Advantages of LEDs for horticultural lighting

  • LEDs last longer and consume less electricity than high pressure sodium (HPS) lamps.
  • They emit low temperatures and hence can be placed in close proximity to the plants without causing any damage.
  • They have a long operational life of 30,000 to 50,000 hours.
  • LED lights do not have heavy metals or glass, unlike sodium based lights. The plants are safe, because no toxic contaminants are released into the air even if the LED fixtures break.
  • The quality of the crops can be ensured constantly, regardless of the unfavourable weather conditions outside the enclosed greenhouses.
  • They can be used to improve the nutritional value, taste and aroma of the plants.
  • LED lights do not take time to reach their full capacity. They can be switched on and off in seconds, unlike HPS lamps, which take at least 30 minutes to warm up or cool down.
  • They make it possible to take up vertical or indoor farming, which solves the problem of land/space unavailability.
  • Horticulturists can reduce their operating costs by using more energy-efficient LEDs, which can help to boost their profit margins.
  • LEDs enhance the amount of vitamin C in the plants.

In fact, these advanced LED technologies that offer a broad colour spectrum and a range of outputs stimulate the growth of the plants in a healthy manner. They have controlled the use of fertilisers and chemicals significantly, thus saving costs too.

The way forward
Globally, the horticulture lighting market is set to reach US$ 6.41 billion by the end of 2023, as per a Market Research Future (MRFR) report. The market is expected to grow at a stunning rate of 20.44 per cent during the forecast period. This is because horticulturists are now incorporating LEDs in their farming practices in view of the benefits they offer. The good news is that the price of LED products has been dropping gradually which has increased their acceptance in horticultural farming. On the whole, LEDs have the potential to fundamentally change the prospects of horticulture.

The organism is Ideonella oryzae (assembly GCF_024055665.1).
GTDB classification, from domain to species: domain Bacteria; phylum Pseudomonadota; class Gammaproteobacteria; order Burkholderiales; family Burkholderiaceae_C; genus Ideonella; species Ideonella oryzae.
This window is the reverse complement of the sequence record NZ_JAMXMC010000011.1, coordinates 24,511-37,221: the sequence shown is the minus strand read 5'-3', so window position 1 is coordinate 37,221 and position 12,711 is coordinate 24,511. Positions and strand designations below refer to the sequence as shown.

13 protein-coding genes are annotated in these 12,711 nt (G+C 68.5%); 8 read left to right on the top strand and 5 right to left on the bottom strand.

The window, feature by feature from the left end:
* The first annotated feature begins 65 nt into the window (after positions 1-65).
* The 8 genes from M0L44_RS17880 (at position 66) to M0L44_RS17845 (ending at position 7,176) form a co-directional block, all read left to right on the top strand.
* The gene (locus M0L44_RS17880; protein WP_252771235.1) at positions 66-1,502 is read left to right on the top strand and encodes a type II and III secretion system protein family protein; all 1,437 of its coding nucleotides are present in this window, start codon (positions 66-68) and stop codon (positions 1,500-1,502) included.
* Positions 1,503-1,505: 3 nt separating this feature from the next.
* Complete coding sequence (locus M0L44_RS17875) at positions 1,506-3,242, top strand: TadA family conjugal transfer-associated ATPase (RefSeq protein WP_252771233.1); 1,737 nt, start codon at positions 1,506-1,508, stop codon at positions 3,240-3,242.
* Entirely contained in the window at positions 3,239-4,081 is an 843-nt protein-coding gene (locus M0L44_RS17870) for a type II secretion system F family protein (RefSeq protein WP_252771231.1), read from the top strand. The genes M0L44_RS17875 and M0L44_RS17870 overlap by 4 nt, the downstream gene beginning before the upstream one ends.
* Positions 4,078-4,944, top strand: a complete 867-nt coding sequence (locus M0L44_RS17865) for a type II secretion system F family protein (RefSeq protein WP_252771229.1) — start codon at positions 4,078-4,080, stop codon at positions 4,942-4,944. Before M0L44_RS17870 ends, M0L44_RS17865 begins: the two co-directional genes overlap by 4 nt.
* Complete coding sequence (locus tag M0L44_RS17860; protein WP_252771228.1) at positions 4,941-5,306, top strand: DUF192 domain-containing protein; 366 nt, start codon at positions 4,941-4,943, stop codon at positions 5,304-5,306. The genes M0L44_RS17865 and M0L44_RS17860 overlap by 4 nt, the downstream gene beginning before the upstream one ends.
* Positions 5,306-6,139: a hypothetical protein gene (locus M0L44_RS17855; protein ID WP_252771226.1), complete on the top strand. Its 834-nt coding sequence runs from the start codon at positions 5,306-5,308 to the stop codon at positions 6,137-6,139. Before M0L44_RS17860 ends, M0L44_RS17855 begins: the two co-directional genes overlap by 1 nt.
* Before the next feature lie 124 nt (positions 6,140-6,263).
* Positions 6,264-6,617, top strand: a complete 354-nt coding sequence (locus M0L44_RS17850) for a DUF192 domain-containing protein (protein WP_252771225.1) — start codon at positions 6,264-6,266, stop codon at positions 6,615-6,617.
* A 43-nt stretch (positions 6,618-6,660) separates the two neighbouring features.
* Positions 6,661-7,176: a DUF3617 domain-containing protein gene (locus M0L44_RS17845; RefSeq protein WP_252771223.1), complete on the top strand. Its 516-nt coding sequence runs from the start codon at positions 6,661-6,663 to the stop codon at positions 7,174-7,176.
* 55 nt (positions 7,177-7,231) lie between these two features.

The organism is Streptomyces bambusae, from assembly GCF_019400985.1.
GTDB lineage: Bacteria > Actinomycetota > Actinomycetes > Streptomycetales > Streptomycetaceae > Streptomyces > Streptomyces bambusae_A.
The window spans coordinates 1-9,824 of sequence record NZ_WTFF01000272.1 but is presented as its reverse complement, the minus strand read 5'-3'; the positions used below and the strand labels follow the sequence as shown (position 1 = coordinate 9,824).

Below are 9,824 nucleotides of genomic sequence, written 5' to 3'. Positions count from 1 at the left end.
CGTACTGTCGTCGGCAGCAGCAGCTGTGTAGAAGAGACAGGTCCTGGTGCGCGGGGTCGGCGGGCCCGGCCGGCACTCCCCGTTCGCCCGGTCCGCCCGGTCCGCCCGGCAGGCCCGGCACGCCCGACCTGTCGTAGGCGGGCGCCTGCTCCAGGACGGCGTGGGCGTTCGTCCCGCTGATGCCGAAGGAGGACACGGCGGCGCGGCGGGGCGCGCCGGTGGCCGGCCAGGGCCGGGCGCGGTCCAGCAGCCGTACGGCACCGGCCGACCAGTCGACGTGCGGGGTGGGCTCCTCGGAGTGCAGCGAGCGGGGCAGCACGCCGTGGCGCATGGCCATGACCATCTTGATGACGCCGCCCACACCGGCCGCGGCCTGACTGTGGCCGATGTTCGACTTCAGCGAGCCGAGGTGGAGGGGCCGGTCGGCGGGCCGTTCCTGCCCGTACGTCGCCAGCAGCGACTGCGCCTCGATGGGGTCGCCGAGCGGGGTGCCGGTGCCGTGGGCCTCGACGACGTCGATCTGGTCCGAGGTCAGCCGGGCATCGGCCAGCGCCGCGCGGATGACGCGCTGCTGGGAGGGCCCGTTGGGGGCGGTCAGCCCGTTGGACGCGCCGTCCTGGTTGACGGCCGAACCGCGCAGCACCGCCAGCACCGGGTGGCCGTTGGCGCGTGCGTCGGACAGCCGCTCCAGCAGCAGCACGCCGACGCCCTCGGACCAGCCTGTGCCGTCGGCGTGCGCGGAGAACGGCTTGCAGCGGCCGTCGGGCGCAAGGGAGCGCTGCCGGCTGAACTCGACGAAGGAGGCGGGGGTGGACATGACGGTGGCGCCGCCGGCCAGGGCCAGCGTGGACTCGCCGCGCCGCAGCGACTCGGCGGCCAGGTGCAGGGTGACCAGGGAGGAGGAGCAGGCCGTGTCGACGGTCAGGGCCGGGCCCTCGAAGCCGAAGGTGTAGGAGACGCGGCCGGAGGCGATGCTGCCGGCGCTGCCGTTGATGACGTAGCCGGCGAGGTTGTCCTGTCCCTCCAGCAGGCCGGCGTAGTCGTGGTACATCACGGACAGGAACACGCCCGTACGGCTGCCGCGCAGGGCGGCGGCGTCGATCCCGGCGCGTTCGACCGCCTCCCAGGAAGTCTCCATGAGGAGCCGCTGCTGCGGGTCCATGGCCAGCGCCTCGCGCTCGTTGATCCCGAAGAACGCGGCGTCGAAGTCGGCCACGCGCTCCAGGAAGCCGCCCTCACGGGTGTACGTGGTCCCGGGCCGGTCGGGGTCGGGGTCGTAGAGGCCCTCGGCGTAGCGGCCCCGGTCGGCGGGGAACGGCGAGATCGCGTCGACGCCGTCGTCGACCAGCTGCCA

Alexander Wilm, applications engineer and expert, horticulture lighting, OSRAM Opto Semiconductors,
shares his views on how LED lights are transforming the horticultural lighting market.

The role of LEDs in horticultural farming
Artificial light has been successfully used in greenhouse lighting for many years. The use of LEDs now creates a variety of other possibilities for improving and optimising plant cultivation.

The advantages offered by LEDs
While high-pressure sodium vapour lamps were used back in the day, LED lighting is the technology of choice for state-of-art horticultural lighting. One of the advantages is that LED based systems can save up to 40 per cent of energy compared to high-pressure sodium vapour lamps. Further, smart LED lights with variable wavelengths can be used to control the exact day and time of every harvest. Different combinations of wavelengths can even determine the taste and appearance of crops as well as increase vitamin and nutrient content. Another benefit of LED based horticulture lighting is speed. The entire growing cycle from the time the seeds are planted, to harvesting the crop, is shorter.

Technological trends and advances
In addition to energy efficiency, the flexibility of LED technology, thanks to its digital controllability, is a major advantage over traditional lighting technologies.

Purchasing tips
In horticulture lighting, light is a production tool. To ensure you choose the right horticultural lighting, you should definitely focus on quality. Even a small degradation of the light output has a direct impact on the crop yield and can be quantified. The higher the quality of the technology used, the better and wider its uses are.

Transformation in the horticulture sector
The methods of growing vegetables and herbs is also evolving with new digital LED lighting technologies that help farmers optimise crop yields and even enable farms to sprout in the middle of cities and urban centres. With a rising population and rapid urbanisation, fresh food is in high demand, especially in densely populated cities around the world. In response, vertical farms are springing up in many metros, growing produce in warehouse-like facilities powered by smart lighting, sensor systems and artificial intelligence.